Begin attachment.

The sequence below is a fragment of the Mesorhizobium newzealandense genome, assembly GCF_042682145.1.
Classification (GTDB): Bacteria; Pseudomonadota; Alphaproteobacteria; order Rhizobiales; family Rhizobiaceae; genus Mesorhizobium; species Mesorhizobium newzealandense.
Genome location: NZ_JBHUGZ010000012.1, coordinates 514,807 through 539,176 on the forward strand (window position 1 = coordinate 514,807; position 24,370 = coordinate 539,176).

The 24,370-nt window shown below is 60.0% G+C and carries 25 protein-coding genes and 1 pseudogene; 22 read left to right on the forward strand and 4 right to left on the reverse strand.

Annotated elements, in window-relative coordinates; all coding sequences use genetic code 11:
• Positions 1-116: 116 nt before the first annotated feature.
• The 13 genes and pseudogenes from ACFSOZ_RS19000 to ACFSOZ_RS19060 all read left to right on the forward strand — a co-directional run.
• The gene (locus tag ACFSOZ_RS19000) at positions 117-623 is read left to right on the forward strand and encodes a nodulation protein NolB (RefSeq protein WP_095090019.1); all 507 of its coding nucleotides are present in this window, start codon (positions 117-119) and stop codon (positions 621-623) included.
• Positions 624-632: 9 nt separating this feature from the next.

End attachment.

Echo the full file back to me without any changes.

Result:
The sequence below is a fragment of the Mesorhizobium newzealandense genome, assembly GCF_042682145.1.
Classification (GTDB): Bacteria; Pseudomonadota; Alphaproteobacteria; order Rhizobiales; family Rhizobiaceae; genus Mesorhizobium; species Mesorhizobium newzealandense.
Genome location: NZ_JBHUGZ010000012.1, coordinates 514,807 through 539,176 on the forward strand (window position 1 = coordinate 514,807; position 24,370 = coordinate 539,176).

The 24,370-nt window shown below is 60.0% G+C and carries 25 protein-coding genes and 1 pseudogene; 22 read left to right on the forward strand and 4 right to left on the reverse strand.

Annotated elements, in window-relative coordinates; all coding sequences use genetic code 11:
• Positions 1-116: 116 nt before the first annotated feature.
• The 13 genes and pseudogenes from ACFSOZ_RS19000 to ACFSOZ_RS19060 all read left to right on the forward strand — a co-directional run.
• The gene (locus tag ACFSOZ_RS19000) at positions 117-623 is read left to right on the forward strand and encodes a nodulation protein NolB (RefSeq protein WP_095090019.1); all 507 of its coding nucleotides are present in this window, start codon (positions 117-119) and stop codon (positions 621-623) included.
• Positions 624-632: 9 nt separating this feature from the next.